Student workers deserve a say. UGSDW can give them one.
Why a union?
Workers deserve a voice. Without student workers, there would be no food, no library, no mentor sessions, no mail delivery. We do vital work for the college. Some students work 20 hours a week. We should have a say in how we work.
Grinnell has always valued self-governance. College president George Gates famously said that “It is 10,000 times better that young people should learn to govern themselves.” Despite this, self-governance is notably absent in the workplace. Wages and hours are set arbitrarily by the administration, and jobs can disappear without notice or discussion.
UGSDW can provide a voice to student workers. Together, we can advocate for our common goals in a way that has not been possible before. We have an opportunity to fundamentally rethink the relationship between student labor and the college. We can make Grinnell the most unionized campus in the country, a place where democracy and fair wages are the rule rather than the exception.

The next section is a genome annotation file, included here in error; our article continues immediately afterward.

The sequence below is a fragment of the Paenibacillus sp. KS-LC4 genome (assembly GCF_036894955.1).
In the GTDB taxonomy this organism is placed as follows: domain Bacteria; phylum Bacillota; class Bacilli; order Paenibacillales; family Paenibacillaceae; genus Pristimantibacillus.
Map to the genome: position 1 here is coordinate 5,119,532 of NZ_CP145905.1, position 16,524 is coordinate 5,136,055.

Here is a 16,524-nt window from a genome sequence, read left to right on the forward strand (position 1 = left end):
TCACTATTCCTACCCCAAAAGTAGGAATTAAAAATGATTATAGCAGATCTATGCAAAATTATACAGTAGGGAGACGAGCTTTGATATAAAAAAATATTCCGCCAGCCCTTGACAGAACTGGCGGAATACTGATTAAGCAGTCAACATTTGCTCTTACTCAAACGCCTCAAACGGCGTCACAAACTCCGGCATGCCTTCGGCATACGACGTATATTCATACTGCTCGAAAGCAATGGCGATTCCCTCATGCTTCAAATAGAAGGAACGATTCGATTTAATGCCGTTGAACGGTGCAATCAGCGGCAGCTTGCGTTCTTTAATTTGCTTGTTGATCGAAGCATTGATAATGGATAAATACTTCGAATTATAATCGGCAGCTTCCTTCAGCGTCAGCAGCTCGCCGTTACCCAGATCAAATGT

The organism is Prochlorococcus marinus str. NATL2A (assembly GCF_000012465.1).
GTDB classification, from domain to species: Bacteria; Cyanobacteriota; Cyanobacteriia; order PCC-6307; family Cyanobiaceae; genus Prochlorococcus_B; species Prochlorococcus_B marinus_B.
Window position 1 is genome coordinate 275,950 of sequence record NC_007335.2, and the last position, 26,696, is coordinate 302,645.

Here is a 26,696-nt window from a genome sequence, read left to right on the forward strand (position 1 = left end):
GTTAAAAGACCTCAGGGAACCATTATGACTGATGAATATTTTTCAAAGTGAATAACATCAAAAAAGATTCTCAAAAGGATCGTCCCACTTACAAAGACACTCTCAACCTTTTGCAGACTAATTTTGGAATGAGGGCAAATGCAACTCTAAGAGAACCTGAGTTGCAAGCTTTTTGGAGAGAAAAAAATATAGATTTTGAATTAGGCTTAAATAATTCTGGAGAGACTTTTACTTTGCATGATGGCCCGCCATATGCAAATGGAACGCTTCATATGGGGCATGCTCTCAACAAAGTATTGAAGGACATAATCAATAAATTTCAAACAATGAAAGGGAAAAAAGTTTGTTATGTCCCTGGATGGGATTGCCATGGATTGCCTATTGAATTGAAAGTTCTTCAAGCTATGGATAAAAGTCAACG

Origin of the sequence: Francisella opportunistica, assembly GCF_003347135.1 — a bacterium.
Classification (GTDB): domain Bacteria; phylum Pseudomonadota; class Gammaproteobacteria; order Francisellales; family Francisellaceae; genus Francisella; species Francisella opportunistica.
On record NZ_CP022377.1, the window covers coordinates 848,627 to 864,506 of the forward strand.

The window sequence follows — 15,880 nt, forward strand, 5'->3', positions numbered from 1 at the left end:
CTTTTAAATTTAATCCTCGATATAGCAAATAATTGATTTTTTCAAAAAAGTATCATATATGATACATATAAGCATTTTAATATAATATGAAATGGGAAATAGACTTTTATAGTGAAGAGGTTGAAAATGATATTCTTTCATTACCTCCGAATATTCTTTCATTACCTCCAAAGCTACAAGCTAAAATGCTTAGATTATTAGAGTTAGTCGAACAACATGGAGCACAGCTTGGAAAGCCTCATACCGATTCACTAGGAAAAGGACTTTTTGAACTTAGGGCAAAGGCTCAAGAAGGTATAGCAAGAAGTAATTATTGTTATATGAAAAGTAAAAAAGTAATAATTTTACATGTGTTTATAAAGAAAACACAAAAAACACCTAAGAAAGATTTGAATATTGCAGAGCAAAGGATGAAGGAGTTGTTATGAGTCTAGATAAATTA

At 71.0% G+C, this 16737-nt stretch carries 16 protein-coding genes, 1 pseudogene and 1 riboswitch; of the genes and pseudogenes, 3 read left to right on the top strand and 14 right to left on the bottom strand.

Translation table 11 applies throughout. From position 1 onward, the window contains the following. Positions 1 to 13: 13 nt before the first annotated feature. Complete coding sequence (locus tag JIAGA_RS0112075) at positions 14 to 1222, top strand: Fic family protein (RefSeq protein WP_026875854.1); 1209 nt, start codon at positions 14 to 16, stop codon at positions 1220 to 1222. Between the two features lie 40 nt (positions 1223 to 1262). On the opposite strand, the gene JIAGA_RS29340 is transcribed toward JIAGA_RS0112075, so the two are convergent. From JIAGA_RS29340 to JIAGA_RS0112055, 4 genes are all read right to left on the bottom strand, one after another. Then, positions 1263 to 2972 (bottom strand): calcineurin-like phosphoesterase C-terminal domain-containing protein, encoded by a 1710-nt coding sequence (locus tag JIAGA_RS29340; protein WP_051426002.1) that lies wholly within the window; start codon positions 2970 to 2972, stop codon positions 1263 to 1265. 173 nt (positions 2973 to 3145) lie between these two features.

If students choose to be represented by UGSDW, we will begin negotiating a contract with Grinnell. First, we’ll survey our members and hold meetings to decide bargaining priorities. A bargaining comitee comprised of workers from across campus will then sit down with college administrators and negotiate over wages, benefits, rules, and more.
In our discussions with student workers, several key issues have come up again and again. These are issues that will be central to our first contract campaign:
A campus-wide minimum wage of $10.00 an hour. Tuition and fees keep rising, but wages are raised infrequently and arbitrarily. It’s time to bring Grinnell into the 21st century and start paying fair wages.
Explicit non-discrimination provisions and a fair discipline procedure.
Grinnell’s existing discrimination procedures have proved inadequate in addressing workplace issues. Additionally, a lack of a fair and consistent discipline procedure has led to wrongful mass firings.
Leave for illness and other emergencies. While the college has stated that they reserve the right to fire employees for being “too sick,” we believe that leave for medical treatment, family emergencies, and illness is a basic right. Giving employees one paid sick day a semester would discourage them from working while sick and endangering their peers.